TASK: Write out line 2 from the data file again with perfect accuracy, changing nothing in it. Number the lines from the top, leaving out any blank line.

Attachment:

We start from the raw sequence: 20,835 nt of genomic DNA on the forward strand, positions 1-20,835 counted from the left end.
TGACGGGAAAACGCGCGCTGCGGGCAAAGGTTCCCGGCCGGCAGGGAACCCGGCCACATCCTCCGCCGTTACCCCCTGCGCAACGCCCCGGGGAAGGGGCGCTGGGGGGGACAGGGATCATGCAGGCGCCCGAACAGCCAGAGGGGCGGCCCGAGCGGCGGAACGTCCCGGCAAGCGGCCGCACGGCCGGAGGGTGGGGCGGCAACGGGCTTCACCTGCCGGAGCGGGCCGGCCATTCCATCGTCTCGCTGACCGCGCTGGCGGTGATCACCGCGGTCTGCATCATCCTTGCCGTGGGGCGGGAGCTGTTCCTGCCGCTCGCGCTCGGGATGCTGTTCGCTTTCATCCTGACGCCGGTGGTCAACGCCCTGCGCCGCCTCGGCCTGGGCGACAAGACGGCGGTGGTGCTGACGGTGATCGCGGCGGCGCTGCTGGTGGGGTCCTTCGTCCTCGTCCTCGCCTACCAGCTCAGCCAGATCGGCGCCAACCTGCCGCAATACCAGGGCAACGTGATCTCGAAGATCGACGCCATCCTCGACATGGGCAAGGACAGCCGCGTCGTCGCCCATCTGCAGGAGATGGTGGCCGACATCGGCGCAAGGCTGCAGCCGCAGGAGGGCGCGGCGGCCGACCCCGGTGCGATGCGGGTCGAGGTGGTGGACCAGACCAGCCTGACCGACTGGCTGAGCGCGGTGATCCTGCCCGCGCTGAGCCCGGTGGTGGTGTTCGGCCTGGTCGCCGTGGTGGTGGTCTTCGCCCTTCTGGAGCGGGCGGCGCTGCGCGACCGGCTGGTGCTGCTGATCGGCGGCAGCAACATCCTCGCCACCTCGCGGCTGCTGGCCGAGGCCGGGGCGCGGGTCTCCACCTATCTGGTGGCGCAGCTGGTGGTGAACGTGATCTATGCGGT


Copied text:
TGACGGGAAAACGCGCGCTGCGGGCAAAGGTTCCCGGCCGGCAGGGAACCCGGCCACATCCTCCGCCGTTACCCCCTGCGCAACGCCCCGGGGAAGGGGCGCTGGGGGGGACAGGGATCATGCAGGCGCCCGAACAGCCAGAGGGGCGGCCCGAGCGGCGGAACGTCCCGGCAAGCGGCCGCACGGCCGGAGGGTGGGGCGGCAACGGGCTTCACCTGCCGGAGCGGGCCGGCCATTCCATCGTCTCGCTGACCGCGCTGGCGGTGATCACCGCGGTCTGCATCATCCTTGCCGTGGGGCGGGAGCTGTTCCTGCCGCTCGCGCTCGGGATGCTGTTCGCTTTCATCCTGACGCCGGTGGTCAACGCCCTGCGCCGCCTCGGCCTGGGCGACAAGACGGCGGTGGTGCTGACGGTGATCGCGGCGGCGCTGCTGGTGGGGTCCTTCGTCCTCGTCCTCGCCTACCAGCTCAGCCAGATCGGCGCCAACCTGCCGCAATACCAGGGCAACGTGATCTCGAAGATCGACGCCATCCTCGACATGGGCAAGGACAGCCGCGTCGTCGCCCATCTGCAGGAGATGGTGGCCGACATCGGCGCAAGGCTGCAGCCGCAGGAGGGCGCGGCGGCCGACCCCGGTGCGATGCGGGTCGAGGTGGTGGACCAGACCAGCCTGACCGACTGGCTGAGCGCGGTGATCCTGCCCGCGCTGAGCCCGGTGGTGGTGTTCGGCCTGGTCGCCGTGGTGGTGGTCTTCGCCCTTCTGGAGCGGGCGGCGCTGCGCGACCGGCTGGTGCTGCTGATCGGCGGCAGCAACATCCTCGCCACCTCGCGGCTGCTGGCCGAGGCCGGGGCGCGGGTCTCCACCTATCTGGTGGCGCAGCTGGTGGTGAACGTGATCTATGCGGT